Share

Penticton Indian Band Development Coporation

  • Skaha-Hills-Exterior

PentictonAs the saying goes: build it, and they will come.

The story takes place 480 kilometers east of Vancouver, B.C., in south Okanagan. Known for its vineyards and spectacular natural beauty and Aboriginal culture, the Okanagan people have lived in this region for thousands of years. The Penticton Indian Band is the largest reserve in B.C. with close to 47,000 acres and 1,100 members. Another 35,000 people live in the neighbouring town, the City of Penticton, a growing hub in the residential development area for this region.

Armed with a vision—and equipped with a plan—to create opportunities for its people and the communities around them, the Penticton Indian Band Development Corporation (PIBDC), is seeing the fruits of years of infrastructure development and negotiations with the province and federal government.

Since its incorporation in 2007, the PIBDC has seen incremental successes through its three limited partnerships: Westhills Aggregate LP, Coyote Cruises LP and Sn’pink’tn Forestry LP. Success is measured in fiduciary terms, but also, and equally, in successful job creation and training opportunities for the Penticton Indian Band. The execution of the PIBDC’s community comprehensive plan has allowed exponential growth for their community.

Satikw Crossing
A bridge in both the literal and physical sense, the completion of the Satikw Crossing Bridge in 2015 joined Penticton Indian Band Reserve lands—and economies— to the City of Penticton, previously separated by the Okanagan River. The bridge is the result of 20 years of negotiations with the Provincial and Federal government. Meaning “river crossing” in the Okanagan Sylix language, the importance of the bridge cannot be overstated: For the first time, access for the first time to more than 140 acres (60 hectares) of prime development land adjacent to Highway 97 was open for business.

These lands of Satikw Crossing, connected to Highway 97, has “dramatic” value for commercial and employment related purposes, says Chris Scott, Business Advisor to PIBDC. “Until we built the bridge we couldn’t have infrastructure,” says Scott. “The Satikw Crossing is vital for connecting the economies of Penticton Indian Band with the City of Penticton, and by association, with those of the greater South Okanagan.”

Skaha Hills Residential Development
2013 was a landmark year for the PIBCD. After investing $7-million in infrastructure, the stage has been set to support both the future of a $250-million, 600-unit residential community surrounding 320 acres of prime developable land below Skaha Hills. “This in essence provides an economic base for the region that could be the main catalyst for economic growth in the South Okanagan,” says Scott. In total, the Band envisions more than $100 million in capital projects taking place on its lands within the next 10 years.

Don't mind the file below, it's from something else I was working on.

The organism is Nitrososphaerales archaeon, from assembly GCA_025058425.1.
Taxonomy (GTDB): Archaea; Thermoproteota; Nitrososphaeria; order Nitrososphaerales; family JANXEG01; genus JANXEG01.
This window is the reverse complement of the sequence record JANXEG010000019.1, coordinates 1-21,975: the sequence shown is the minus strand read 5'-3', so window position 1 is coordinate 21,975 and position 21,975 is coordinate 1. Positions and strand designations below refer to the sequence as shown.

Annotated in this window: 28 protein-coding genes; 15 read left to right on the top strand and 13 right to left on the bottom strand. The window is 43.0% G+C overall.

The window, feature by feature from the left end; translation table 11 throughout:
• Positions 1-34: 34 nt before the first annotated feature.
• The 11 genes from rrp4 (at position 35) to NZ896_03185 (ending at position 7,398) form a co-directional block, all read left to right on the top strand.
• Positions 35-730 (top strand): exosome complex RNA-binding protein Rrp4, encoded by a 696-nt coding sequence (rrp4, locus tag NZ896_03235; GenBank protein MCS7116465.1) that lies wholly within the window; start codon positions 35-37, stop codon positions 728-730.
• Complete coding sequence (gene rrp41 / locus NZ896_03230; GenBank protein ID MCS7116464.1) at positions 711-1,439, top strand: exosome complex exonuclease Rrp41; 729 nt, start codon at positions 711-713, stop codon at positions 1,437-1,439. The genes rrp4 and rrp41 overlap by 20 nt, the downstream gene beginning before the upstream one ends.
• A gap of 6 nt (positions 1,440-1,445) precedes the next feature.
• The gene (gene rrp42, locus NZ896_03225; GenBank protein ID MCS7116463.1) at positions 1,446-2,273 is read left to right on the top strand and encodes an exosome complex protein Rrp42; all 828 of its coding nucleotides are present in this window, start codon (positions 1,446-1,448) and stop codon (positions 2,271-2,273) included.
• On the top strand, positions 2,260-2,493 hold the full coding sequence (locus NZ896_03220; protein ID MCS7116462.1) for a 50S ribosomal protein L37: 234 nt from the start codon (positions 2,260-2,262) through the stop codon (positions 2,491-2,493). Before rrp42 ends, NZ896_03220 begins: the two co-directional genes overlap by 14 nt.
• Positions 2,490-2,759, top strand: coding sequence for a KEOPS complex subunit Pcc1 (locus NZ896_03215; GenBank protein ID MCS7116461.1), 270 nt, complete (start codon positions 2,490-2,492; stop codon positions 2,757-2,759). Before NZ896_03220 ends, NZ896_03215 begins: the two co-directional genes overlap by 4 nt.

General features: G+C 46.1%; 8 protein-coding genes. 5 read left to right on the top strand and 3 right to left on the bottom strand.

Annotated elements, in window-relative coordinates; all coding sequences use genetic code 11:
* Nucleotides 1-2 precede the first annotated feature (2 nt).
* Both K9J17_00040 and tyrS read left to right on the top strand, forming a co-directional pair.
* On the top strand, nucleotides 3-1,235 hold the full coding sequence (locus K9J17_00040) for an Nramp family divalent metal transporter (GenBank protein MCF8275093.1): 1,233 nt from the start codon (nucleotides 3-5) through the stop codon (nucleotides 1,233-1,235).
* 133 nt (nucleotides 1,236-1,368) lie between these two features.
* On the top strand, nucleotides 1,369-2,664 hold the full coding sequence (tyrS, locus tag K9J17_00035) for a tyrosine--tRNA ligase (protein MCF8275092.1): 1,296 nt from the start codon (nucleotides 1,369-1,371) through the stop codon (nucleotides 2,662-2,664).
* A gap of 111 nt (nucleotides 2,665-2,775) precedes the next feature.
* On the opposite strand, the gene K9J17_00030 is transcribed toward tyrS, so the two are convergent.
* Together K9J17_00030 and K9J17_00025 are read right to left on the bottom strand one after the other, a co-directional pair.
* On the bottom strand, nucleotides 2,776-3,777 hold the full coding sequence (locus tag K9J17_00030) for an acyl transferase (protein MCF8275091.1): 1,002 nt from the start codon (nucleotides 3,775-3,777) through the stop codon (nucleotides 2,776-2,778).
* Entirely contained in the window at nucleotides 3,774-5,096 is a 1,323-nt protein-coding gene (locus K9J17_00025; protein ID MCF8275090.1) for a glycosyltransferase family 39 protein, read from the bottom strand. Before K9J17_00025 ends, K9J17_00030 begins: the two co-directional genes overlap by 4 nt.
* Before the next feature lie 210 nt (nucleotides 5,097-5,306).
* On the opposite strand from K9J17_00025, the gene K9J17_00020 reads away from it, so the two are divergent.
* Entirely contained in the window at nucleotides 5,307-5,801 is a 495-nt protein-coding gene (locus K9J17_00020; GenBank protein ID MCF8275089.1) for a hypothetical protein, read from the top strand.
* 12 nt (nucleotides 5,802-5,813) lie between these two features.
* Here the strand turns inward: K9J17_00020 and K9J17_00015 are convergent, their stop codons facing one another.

“When we had the opening of Skaha Hills, we were more than thrilled to see our first phase 47 homes sold out that first summer,” says Scott. To date, there has been two phases built to date with 47 homes in each phase sold out. In addition the 2nd phase has eight multi vistas consisting of 12 units per multi for a total of 96 units. There is also a 10,000 case winery built and operational in Phase 1 called Play Winery. Phase 3 will begin in the spring or summer of 2017, and consists of 38 duplexes, 60 homes and two multis.

Skaha Hills is gaining attention not only for its beautiful setting, but record-setting energy efficiency. “In conjunction with Greyback Developments, PIBDC chose an ICF platform (Integrated Concrete Foundation) to provide maximum thermal efficiency,” says Scott. Structurally insulated panel (SIP) construction and high-efficiency natural gas furnaces, condensing storage water heaters, ENERGY STAR® appliances and LED lighting in every home also contributes to “a home that is very well insulated, sips energy to heat the home and hence respects the desire to minimize our carbon footprint.”

Building techniques at Skaha Hills have generated lower utility bills for homeowners, and a reduced impact on the environment. Not to mention, bragging rights of owning a home in one of Canada’s most energy efficient housing developments and two-time recipient of the FortisBC Efficiency in Action Award.

Stewardship and Direction
As a band member and Economic Business Development Officer for PIBDC, Lesley Gabriel says opening parts of the Penticton India Reserve land for development was a long time coming. “With community members, the Chief and Councils’ vision, and by using our Community Comprehensive Plan as a guide, we are very proud of the fact that we have come into our own and decided we needed to do this,” says Gabriel. “It not only put us in the limelight, it illustrates that our community is ready and prepared for business. We want to move forward and strengthen our relationship with city, provincial and federal government. We have to do this in order to help our people with their needs and wants.”

www.pibdc.ca